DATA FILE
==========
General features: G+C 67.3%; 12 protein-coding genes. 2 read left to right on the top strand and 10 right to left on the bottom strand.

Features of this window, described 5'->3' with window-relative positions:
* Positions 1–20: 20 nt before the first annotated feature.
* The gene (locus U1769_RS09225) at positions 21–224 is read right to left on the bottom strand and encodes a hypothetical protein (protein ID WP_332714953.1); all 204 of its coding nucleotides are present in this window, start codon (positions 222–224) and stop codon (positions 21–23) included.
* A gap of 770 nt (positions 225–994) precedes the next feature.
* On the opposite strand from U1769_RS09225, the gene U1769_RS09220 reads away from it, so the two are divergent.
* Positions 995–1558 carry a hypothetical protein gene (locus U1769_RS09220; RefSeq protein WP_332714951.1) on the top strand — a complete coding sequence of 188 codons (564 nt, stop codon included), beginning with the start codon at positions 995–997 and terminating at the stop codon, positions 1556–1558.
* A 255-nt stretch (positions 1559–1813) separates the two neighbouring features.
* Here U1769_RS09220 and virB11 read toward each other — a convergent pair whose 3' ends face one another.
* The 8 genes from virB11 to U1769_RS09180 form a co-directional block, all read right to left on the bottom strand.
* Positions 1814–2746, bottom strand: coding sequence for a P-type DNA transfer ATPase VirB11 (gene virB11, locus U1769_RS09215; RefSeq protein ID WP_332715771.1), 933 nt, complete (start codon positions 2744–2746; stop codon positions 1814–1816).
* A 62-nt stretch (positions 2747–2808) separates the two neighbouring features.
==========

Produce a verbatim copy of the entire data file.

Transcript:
General features: G+C 67.3%; 12 protein-coding genes. 2 read left to right on the top strand and 10 right to left on the bottom strand.

Features of this window, described 5'->3' with window-relative positions:
* Positions 1–20: 20 nt before the first annotated feature.
* The gene (locus U1769_RS09225) at positions 21–224 is read right to left on the bottom strand and encodes a hypothetical protein (protein ID WP_332714953.1); all 204 of its coding nucleotides are present in this window, start codon (positions 222–224) and stop codon (positions 21–23) included.
* A gap of 770 nt (positions 225–994) precedes the next feature.
* On the opposite strand from U1769_RS09225, the gene U1769_RS09220 reads away from it, so the two are divergent.
* Positions 995–1558 carry a hypothetical protein gene (locus U1769_RS09220; RefSeq protein WP_332714951.1) on the top strand — a complete coding sequence of 188 codons (564 nt, stop codon included), beginning with the start codon at positions 995–997 and terminating at the stop codon, positions 1556–1558.
* A 255-nt stretch (positions 1559–1813) separates the two neighbouring features.
* Here U1769_RS09220 and virB11 read toward each other — a convergent pair whose 3' ends face one another.
* The 8 genes from virB11 to U1769_RS09180 form a co-directional block, all read right to left on the bottom strand.
* Positions 1814–2746, bottom strand: coding sequence for a P-type DNA transfer ATPase VirB11 (gene virB11, locus U1769_RS09215; RefSeq protein ID WP_332715771.1), 933 nt, complete (start codon positions 2744–2746; stop codon positions 1814–1816).
* A 62-nt stretch (positions 2747–2808) separates the two neighbouring features.